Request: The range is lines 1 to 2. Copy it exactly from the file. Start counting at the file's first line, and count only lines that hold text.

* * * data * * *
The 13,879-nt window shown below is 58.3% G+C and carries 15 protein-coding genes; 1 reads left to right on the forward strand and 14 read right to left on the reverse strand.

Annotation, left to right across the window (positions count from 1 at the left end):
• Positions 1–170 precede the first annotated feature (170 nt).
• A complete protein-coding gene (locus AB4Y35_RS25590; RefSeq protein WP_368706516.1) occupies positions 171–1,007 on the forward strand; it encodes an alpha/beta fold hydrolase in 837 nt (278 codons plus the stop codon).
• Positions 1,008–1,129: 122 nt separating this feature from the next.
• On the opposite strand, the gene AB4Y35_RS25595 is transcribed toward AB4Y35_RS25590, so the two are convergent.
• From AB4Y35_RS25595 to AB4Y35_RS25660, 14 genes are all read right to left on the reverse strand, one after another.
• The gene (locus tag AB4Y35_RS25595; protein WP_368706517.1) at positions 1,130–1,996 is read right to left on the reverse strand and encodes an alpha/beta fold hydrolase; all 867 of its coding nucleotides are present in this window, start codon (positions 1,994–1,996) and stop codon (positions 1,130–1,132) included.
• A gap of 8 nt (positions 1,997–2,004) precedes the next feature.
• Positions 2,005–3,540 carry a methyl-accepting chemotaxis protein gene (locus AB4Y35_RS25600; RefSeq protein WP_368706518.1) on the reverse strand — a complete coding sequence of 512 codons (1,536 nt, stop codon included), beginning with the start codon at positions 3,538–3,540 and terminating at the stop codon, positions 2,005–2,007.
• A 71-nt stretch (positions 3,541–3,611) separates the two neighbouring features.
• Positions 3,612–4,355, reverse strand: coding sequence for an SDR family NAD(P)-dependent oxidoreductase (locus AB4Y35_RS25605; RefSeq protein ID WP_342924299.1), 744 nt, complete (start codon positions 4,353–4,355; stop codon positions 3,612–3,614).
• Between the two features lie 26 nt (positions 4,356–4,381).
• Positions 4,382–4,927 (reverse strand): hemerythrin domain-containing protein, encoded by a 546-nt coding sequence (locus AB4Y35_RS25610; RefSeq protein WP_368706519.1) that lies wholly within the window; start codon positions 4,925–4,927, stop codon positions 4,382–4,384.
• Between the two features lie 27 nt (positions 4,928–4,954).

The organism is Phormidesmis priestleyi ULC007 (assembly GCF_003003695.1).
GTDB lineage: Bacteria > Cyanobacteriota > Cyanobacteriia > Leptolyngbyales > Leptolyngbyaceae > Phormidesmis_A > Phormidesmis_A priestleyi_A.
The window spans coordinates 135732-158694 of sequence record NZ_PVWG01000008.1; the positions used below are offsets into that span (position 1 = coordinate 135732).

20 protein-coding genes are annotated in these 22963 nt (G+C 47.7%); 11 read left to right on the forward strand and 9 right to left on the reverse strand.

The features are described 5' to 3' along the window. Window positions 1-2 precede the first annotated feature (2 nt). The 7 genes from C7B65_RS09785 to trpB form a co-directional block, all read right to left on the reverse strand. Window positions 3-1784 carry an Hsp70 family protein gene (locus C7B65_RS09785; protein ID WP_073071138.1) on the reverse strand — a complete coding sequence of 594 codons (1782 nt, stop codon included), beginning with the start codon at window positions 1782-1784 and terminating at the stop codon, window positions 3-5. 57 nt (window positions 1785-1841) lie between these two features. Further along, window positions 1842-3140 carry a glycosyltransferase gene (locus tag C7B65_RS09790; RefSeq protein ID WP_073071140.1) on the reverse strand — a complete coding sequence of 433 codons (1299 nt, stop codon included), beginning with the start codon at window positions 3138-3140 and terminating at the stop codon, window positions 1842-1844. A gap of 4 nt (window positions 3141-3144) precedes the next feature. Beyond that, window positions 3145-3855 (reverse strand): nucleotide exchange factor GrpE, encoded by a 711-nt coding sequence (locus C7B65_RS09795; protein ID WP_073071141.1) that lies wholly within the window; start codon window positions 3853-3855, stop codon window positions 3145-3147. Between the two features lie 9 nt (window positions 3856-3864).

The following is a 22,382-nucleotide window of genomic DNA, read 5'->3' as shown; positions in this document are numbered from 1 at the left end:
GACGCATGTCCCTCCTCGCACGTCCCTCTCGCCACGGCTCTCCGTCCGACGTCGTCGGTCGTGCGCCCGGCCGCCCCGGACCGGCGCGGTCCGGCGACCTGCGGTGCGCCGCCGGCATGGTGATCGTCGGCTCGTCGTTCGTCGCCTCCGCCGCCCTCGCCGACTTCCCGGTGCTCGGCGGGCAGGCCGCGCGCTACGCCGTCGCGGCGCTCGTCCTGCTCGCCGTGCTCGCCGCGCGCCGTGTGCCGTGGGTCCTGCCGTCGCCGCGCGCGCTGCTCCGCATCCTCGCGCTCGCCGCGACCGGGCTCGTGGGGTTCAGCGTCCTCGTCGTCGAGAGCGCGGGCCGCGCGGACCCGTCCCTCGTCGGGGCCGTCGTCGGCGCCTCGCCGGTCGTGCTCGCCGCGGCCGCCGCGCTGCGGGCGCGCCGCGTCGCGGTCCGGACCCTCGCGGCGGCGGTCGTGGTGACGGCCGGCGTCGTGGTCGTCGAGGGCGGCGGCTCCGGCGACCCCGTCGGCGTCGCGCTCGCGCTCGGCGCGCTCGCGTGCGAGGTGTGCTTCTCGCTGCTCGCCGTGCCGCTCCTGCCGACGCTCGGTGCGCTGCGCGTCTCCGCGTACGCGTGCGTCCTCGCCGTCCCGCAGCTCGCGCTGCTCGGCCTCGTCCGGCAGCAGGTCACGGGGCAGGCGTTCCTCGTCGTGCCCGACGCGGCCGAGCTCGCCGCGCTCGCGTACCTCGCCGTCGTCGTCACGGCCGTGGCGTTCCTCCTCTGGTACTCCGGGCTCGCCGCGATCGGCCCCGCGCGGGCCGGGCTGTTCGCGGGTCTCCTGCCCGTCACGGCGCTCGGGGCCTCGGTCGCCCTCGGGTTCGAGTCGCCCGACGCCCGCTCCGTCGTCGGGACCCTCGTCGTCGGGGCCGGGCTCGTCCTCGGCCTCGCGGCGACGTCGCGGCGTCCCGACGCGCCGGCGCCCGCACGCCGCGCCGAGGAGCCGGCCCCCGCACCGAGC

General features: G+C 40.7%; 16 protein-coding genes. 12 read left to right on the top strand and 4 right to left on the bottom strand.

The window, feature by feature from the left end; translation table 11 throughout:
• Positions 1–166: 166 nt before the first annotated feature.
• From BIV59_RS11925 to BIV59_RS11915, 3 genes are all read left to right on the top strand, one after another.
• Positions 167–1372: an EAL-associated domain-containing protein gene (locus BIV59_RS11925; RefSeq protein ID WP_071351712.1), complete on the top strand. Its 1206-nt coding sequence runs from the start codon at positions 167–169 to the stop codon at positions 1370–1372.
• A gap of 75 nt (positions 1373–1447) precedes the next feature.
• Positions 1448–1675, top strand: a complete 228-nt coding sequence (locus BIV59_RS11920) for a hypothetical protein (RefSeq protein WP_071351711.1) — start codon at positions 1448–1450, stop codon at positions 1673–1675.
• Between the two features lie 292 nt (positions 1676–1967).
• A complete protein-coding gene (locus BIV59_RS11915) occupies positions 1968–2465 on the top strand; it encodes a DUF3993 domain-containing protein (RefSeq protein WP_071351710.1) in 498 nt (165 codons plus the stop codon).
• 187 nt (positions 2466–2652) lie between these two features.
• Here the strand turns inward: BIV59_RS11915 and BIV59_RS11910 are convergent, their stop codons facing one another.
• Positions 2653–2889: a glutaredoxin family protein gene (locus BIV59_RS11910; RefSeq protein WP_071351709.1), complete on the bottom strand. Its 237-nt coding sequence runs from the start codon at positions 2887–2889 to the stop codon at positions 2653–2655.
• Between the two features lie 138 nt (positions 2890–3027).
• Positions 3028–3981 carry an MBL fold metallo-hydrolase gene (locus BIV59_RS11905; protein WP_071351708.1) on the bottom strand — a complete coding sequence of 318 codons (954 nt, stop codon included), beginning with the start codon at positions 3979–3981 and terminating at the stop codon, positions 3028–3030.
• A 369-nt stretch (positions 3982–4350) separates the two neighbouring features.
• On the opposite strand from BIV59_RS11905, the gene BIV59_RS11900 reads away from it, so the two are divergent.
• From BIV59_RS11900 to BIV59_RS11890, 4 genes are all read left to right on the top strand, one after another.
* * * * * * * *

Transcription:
The 13,879-nt window shown below is 58.3% G+C and carries 15 protein-coding genes; 1 reads left to right on the forward strand and 14 read right to left on the reverse strand.

Annotation, left to right across the window (positions count from 1 at the left end):